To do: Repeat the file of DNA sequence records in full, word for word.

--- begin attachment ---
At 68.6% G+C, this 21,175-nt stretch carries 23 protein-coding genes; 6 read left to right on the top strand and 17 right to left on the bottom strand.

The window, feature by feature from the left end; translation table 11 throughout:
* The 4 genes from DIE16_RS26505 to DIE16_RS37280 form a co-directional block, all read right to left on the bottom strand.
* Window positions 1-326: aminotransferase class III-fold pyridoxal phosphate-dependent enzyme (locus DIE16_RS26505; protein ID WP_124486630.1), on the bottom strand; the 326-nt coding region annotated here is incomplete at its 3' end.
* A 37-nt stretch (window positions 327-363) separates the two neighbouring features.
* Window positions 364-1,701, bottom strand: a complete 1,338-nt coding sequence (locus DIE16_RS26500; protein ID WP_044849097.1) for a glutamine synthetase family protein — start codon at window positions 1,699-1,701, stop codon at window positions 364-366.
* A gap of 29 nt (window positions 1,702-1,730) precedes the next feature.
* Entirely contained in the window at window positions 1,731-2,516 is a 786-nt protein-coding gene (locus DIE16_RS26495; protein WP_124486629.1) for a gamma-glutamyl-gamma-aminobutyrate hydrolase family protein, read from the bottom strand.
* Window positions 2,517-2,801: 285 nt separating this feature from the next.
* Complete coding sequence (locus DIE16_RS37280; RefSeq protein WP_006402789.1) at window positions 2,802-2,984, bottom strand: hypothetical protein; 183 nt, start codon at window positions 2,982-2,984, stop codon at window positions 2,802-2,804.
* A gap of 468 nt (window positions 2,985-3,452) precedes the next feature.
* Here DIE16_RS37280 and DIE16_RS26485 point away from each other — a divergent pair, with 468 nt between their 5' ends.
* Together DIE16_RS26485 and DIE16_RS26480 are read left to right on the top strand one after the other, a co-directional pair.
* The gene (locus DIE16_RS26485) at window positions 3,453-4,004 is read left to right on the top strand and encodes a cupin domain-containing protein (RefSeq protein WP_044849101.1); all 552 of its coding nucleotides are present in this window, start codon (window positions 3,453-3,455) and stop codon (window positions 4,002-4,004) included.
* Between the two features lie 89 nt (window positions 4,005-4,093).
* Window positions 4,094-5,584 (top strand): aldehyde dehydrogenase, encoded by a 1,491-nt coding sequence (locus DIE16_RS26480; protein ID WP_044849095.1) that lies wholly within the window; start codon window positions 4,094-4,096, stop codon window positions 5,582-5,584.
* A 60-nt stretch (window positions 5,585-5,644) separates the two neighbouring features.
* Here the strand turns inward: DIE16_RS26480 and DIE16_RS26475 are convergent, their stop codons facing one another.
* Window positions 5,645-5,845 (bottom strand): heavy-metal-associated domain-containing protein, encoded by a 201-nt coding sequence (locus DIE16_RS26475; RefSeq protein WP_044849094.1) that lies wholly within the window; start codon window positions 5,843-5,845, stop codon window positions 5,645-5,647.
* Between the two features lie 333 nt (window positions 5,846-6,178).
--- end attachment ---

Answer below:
At 68.6% G+C, this 21,175-nt stretch carries 23 protein-coding genes; 6 read left to right on the top strand and 17 right to left on the bottom strand.

The window, feature by feature from the left end; translation table 11 throughout:
* The 4 genes from DIE16_RS26505 to DIE16_RS37280 form a co-directional block, all read right to left on the bottom strand.
* Window positions 1-326: aminotransferase class III-fold pyridoxal phosphate-dependent enzyme (locus DIE16_RS26505; protein ID WP_124486630.1), on the bottom strand; the 326-nt coding region annotated here is incomplete at its 3' end.
* A 37-nt stretch (window positions 327-363) separates the two neighbouring features.
* Window positions 364-1,701, bottom strand: a complete 1,338-nt coding sequence (locus DIE16_RS26500; protein ID WP_044849097.1) for a glutamine synthetase family protein — start codon at window positions 1,699-1,701, stop codon at window positions 364-366.
* A gap of 29 nt (window positions 1,702-1,730) precedes the next feature.
* Entirely contained in the window at window positions 1,731-2,516 is a 786-nt protein-coding gene (locus DIE16_RS26495; protein WP_124486629.1) for a gamma-glutamyl-gamma-aminobutyrate hydrolase family protein, read from the bottom strand.
* Window positions 2,517-2,801: 285 nt separating this feature from the next.
* Complete coding sequence (locus DIE16_RS37280; RefSeq protein WP_006402789.1) at window positions 2,802-2,984, bottom strand: hypothetical protein; 183 nt, start codon at window positions 2,982-2,984, stop codon at window positions 2,802-2,804.
* A gap of 468 nt (window positions 2,985-3,452) precedes the next feature.
* Here DIE16_RS37280 and DIE16_RS26485 point away from each other — a divergent pair, with 468 nt between their 5' ends.
* Together DIE16_RS26485 and DIE16_RS26480 are read left to right on the top strand one after the other, a co-directional pair.
* The gene (locus DIE16_RS26485) at window positions 3,453-4,004 is read left to right on the top strand and encodes a cupin domain-containing protein (RefSeq protein WP_044849101.1); all 552 of its coding nucleotides are present in this window, start codon (window positions 3,453-3,455) and stop codon (window positions 4,002-4,004) included.
* Between the two features lie 89 nt (window positions 4,005-4,093).
* Window positions 4,094-5,584 (top strand): aldehyde dehydrogenase, encoded by a 1,491-nt coding sequence (locus DIE16_RS26480; protein ID WP_044849095.1) that lies wholly within the window; start codon window positions 4,094-4,096, stop codon window positions 5,582-5,584.
* A 60-nt stretch (window positions 5,585-5,644) separates the two neighbouring features.
* Here the strand turns inward: DIE16_RS26480 and DIE16_RS26475 are convergent, their stop codons facing one another.
* Window positions 5,645-5,845 (bottom strand): heavy-metal-associated domain-containing protein, encoded by a 201-nt coding sequence (locus DIE16_RS26475; RefSeq protein WP_044849094.1) that lies wholly within the window; start codon window positions 5,843-5,845, stop codon window positions 5,645-5,647.
* Between the two features lie 333 nt (window positions 5,846-6,178).